Now that we’ve got some conceptual models to work with, let’s imagine two playtest groups so we can compare and contrast. In the first group, the designer has taken a game that his group loves playing and has hacked it to support something else they all love, Harry Potter. They have all known each other a long time, enjoy hanging out with each other even when they’re not roleplaying, and they follow an “as long as you’re having fun you’re doing it right” philosophy toward gaming.
In the second group, the designer has created a weird, new experimental game to produce roleplaying experiences similar to an obscure genre of literature that she enjoys. They’re acquaintances that don’t know each other that well, but they’ve all bonded over a mutual interest in following the rules of each game as closely as possible so they can have a unique and different experience with each game they play.
If we plug our Harry Potter Hack design into our white-box conceptual models, we can see some things:
First, we can guess that they’ll probably have a good time, because these people enjoy each other’s company. Also, because the game-under-test is a hack of a game that all the players are familiar with, odds are good that they’ll be employing a lot of pre-existing habits and expectations while they play, so they’ll probably get up to speed quickly, but might forget about or gloss over some of the new design elements. Since the game re-uses a lot of the structural elements from the base game which already functions well, they’ll probably not run into any catastrophic breakdowns. And since all of the players are very familiar with the source material, their game decisions will probably be heavily influenced by “what would be the Harry Potter thing to do?” thinking, regardless of where the particular mechanics of the game would be guiding them.
If the Harry Potter group has a fun, enjoyable experience in the playtest, what can the designer conclude? Well, it’s certainly possible that their design work was the main contributor to that, but since there are so many other strong signals that would also lead to that result it’s difficult to make that conclusion: this group might have an awesome time even if they were playing a terrible Harry Potter game as long as they could say “Wingardium Leviosa” while miming a swish-and-flick motion as they rolled their favorite dice. If the session turns out all wrong that’s probably strong evidence that there are issues with the design, though, because the other influential factors are unlikely to produce that result.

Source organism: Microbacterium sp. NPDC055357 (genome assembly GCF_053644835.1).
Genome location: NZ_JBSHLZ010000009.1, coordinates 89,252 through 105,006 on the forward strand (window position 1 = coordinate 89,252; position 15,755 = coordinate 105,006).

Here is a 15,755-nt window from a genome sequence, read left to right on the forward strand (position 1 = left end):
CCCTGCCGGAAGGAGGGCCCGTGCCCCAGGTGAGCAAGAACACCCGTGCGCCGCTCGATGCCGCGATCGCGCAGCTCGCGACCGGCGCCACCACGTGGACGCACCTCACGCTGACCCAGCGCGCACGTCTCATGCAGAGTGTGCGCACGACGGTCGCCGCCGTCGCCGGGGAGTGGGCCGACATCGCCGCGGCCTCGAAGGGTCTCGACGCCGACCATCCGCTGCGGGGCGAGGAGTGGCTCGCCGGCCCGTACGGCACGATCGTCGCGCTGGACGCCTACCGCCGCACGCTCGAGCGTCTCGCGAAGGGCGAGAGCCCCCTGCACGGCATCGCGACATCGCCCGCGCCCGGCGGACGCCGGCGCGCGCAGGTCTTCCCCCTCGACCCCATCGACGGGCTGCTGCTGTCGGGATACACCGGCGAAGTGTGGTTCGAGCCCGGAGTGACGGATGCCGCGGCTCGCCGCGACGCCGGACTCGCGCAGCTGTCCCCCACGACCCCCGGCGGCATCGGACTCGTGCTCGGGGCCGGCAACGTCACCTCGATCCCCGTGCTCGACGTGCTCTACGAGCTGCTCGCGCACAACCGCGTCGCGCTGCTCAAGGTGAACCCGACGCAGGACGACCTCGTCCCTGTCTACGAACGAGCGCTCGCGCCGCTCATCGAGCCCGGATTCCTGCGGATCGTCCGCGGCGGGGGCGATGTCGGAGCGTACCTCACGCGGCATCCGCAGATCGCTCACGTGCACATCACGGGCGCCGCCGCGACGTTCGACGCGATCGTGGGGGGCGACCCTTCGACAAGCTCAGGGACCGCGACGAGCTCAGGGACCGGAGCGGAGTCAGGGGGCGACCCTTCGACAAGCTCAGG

What about the group playtesting the weird experimental game?
Since the game is highly, perhaps painfully original, the group is unlikely to substitute in any pre-existing expectations from other games even if they wanted to, which they don’t because they’re deeply invested in trying to play each game on its own terms. They don’t know how these types of stories are supposed to work, so the only thing they can do is attempt to follow the rules and procedures in front of them. And they don’t know each other that well, so the pleasant experience of spending time with good friends won’t really be a factor (obviously they might become friends, but they’re not yet).
If the weird, experimental group has a fun, enjoyable experience in the playtest, that’s probably good evidence that there’s good stuff in the design. If the game doesn’t use any tried-and-true techniques, merely getting to the end without the wheels falling off is a nontrivial accomplishment, since it means that many things that could have gone wrong actually didn’t. If the session gives the correct vibe for the source material, that’s probably due to the game design, too. And if it was fun, again, there’s a good chance it’s because of the game design. Obviously these things can never be known with absolute certainty: maybe these people just have awesome chemistry together through random chance, and maybe mere luck kept the game from crashing and burning. Still, it’s evidence that didn’t refute the hypothesis “this is a good game”. What if the weird, experimental playtest session sucks? Well, it’s a bit harder to draw conclusions there. Maybe these people are just incompatible in some way and shouldn’t play together. Maybe the obscure genre is an acquired taste, and the group disliked their first experience with it but would love it if they got to know it. Maybe they’re bringing in baggage and expectations from other games despite their intentions, since their self-described gaming attitude isn’t evenly distributed across all gaming subcultures. Or maybe they’re still in the “learning curve” part of the game and they’d start having fun once some system mastery kicked in after a few sessions of experience.
Different, Not Necessarily Better or Worse
These approaches are different, but whether that means better or worse depends on what you were trying to get out of it. If the goal of the playtesting is to get the maximum amount of information about the quality of the game design, the experimental “rules as written” group is probably getting closer to that goal than the Harry Potter group. If the priority is to have as high a chance as possible of having a fun session, the Harry Potter group is more likely to get that result while the other group might have to console themselves with feelings of nobility and integrity as they go down with a sinking ship of a game design that didn’t work. (Personally, I think that it makes the most sense to prioritize playtesting for the sake of getting information about the game design, because if your goal is to have fun why not just play an existing game that’s known to work well instead of taking the risk on a playtest?)
And, naturally, the two abstract examples I described don’t represent the only two ways to do things, I selected them to illustrate the point that the way you choose to design and test a game influences the information you can get from playtests and the conclusions you can draw from the process.